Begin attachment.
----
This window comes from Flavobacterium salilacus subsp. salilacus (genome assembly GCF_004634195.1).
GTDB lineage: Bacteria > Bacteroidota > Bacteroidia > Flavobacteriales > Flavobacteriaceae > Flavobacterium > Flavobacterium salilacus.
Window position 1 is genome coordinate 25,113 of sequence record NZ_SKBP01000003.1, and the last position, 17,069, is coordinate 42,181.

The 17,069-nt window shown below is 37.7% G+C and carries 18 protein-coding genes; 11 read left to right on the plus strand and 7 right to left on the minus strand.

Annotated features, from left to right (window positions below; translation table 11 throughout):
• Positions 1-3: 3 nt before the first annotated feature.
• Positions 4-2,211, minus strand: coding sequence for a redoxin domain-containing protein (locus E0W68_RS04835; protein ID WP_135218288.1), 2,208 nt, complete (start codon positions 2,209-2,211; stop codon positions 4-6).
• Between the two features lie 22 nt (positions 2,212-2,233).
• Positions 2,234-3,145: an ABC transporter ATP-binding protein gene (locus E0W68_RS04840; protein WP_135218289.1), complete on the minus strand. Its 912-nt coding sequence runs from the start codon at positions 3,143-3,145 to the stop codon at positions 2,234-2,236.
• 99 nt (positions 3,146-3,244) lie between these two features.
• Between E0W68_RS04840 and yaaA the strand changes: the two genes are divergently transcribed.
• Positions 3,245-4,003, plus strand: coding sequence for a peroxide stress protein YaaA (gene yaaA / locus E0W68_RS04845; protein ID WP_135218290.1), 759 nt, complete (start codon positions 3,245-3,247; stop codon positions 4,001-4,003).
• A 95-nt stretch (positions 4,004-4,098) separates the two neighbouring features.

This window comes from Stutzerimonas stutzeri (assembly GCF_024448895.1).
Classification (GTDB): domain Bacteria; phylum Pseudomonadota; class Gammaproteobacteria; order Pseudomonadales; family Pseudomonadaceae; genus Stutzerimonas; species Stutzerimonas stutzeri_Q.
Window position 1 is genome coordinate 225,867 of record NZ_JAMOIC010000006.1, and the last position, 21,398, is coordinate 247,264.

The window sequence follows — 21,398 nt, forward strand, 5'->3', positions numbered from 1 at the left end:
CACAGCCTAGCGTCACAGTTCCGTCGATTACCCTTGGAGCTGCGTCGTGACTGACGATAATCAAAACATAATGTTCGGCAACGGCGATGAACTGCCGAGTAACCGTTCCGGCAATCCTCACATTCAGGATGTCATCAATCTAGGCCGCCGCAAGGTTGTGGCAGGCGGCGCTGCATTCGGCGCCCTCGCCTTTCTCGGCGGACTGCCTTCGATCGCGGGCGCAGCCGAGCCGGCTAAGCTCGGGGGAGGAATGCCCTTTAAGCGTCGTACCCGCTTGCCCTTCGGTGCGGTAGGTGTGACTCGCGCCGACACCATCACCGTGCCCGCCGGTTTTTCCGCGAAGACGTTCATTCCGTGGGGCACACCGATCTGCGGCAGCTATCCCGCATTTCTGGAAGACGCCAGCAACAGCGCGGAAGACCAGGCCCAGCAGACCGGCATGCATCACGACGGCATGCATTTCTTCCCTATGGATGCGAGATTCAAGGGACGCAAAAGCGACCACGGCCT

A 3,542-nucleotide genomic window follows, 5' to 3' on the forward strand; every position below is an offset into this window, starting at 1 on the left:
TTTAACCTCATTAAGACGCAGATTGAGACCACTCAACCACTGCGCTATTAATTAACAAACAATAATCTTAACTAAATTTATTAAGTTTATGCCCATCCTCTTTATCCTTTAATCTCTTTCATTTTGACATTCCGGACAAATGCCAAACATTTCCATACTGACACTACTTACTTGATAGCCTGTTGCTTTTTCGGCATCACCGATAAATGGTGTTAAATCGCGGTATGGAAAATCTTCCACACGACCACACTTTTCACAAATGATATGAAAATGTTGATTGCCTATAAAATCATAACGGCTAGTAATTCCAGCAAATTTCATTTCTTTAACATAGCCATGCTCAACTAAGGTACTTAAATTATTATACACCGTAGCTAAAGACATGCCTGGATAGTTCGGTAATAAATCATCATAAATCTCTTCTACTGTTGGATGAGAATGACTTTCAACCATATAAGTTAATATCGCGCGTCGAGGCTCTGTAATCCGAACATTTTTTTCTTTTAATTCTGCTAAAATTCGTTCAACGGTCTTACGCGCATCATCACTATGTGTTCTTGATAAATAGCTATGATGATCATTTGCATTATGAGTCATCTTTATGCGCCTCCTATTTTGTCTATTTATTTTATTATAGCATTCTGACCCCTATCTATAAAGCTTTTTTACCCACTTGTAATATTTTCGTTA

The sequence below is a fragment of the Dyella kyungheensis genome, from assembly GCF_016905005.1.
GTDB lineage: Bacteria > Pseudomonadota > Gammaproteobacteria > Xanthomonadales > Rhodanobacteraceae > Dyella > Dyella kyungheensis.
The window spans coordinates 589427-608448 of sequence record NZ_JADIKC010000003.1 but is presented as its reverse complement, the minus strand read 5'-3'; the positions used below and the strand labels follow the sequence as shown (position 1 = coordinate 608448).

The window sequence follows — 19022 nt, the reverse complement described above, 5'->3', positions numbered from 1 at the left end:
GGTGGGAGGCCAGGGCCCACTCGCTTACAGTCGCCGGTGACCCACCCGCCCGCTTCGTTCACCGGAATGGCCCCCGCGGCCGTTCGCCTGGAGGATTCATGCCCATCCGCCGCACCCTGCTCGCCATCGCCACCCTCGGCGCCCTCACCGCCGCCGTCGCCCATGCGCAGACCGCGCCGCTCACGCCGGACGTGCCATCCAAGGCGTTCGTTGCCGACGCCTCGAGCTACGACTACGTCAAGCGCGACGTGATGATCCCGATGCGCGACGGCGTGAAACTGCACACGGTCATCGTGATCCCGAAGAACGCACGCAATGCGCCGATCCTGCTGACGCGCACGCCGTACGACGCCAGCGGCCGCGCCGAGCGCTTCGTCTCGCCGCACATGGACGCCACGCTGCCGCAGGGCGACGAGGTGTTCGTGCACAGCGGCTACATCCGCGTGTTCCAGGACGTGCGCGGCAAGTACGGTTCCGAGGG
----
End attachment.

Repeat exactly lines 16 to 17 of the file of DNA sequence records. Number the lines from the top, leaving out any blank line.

Window position 1 is genome coordinate 225,867 of record NZ_JAMOIC010000006.1, and the last position, 21,398, is coordinate 247,264.

The window sequence follows — 21,398 nt, forward strand, 5'->3', positions numbered from 1 at the left end: